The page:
Articular cartilage represents a complex inhomogeneous, multiphase material. Due to its sophisticated structure articular cartilage distinguishes itself by exceptional load-bearing properties under a wide variety of loading conditions.
Currently, it is generally recognized that articular cartilage is subjected to large strains under in vivo mechanical conditions, which can be described as a first approximation with nonlinear elastic material models. Furthermore, rate dependent phenomena and osmotic effects caused by the presence of fixed charges can be observed.
We propose to model structural effects of articular cartilage load response within the context of a phenomenological biphasic material approach resulting from an overlay concept (cf. [
]). The basic idea of this superposition methodology is the additive decomposition of the stress tensor according to specific mechanical properties whose underlying physics can partly be illustrated on rheological models adapted to large strain conditions (see [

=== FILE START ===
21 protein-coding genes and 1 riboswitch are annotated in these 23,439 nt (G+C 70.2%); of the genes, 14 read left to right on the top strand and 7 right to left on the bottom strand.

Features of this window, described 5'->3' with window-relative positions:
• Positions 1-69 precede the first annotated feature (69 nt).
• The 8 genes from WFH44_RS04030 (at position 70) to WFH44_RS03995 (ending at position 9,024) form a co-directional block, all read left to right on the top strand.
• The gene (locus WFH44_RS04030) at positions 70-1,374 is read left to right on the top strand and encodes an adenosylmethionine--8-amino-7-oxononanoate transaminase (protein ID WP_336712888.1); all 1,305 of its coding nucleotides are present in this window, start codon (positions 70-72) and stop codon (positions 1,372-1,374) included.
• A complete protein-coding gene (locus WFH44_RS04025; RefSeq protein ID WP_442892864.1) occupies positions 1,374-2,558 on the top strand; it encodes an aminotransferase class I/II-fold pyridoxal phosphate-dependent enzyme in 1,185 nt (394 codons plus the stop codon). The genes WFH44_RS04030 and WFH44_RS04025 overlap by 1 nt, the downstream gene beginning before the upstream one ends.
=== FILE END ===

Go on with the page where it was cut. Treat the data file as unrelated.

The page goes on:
] and others).
Recent investigations have shown that due to the varying orientation of the collagen fibers the solid matrix of the cartilage tissue can be considered as an anisotropic hyperelastic material with tensioncompression nonlinearities. Frequently, the rate-dependency of a biphasic material behavior is exclusively attributed to the fluid flow through the solid matrix. However, recent observations demonstrate that viscoelastic properties of the solid phase must not be neglected. Therefore, viscous overstresses have been considered by the authors as well as an osmotic pressure model to simulate swelling states.
The theoretical background and the numerical algorithms of all the parts of a suitable material model are presented. This model has been implemented into a commercially available FE-code. Some numerical examples showing several structural effects are discussed within the context of experimental results.